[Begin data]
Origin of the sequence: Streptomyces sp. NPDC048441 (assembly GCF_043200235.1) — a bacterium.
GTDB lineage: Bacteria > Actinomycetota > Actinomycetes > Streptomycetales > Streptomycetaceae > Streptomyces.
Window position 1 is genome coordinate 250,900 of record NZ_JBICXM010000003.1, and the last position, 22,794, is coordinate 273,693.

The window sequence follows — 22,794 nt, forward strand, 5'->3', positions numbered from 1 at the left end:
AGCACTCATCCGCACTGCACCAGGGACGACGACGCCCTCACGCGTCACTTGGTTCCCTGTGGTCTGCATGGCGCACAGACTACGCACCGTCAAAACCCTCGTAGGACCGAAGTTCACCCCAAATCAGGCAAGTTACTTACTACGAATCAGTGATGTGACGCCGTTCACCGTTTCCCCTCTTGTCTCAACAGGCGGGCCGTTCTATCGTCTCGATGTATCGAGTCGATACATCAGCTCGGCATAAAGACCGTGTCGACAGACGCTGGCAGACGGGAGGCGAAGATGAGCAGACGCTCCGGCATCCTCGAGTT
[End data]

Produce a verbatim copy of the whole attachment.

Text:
Origin of the sequence: Streptomyces sp. NPDC048441 (assembly GCF_043200235.1) — a bacterium.
GTDB lineage: Bacteria > Actinomycetota > Actinomycetes > Streptomycetales > Streptomycetaceae > Streptomyces.
Window position 1 is genome coordinate 250,900 of record NZ_JBICXM010000003.1, and the last position, 22,794, is coordinate 273,693.

The window sequence follows — 22,794 nt, forward strand, 5'->3', positions numbered from 1 at the left end:
AGCACTCATCCGCACTGCACCAGGGACGACGACGCCCTCACGCGTCACTTGGTTCCCTGTGGTCTGCATGGCGCACAGACTACGCACCGTCAAAACCCTCGTAGGACCGAAGTTCACCCCAAATCAGGCAAGTTACTTACTACGAATCAGTGATGTGACGCCGTTCACCGTTTCCCCTCTTGTCTCAACAGGCGGGCCGTTCTATCGTCTCGATGTATCGAGTCGATACATCAGCTCGGCATAAAGACCGTGTCGACAGACGCTGGCAGACGGGAGGCGAAGATGAGCAGACGCTCCGGCATCCTCGAGTT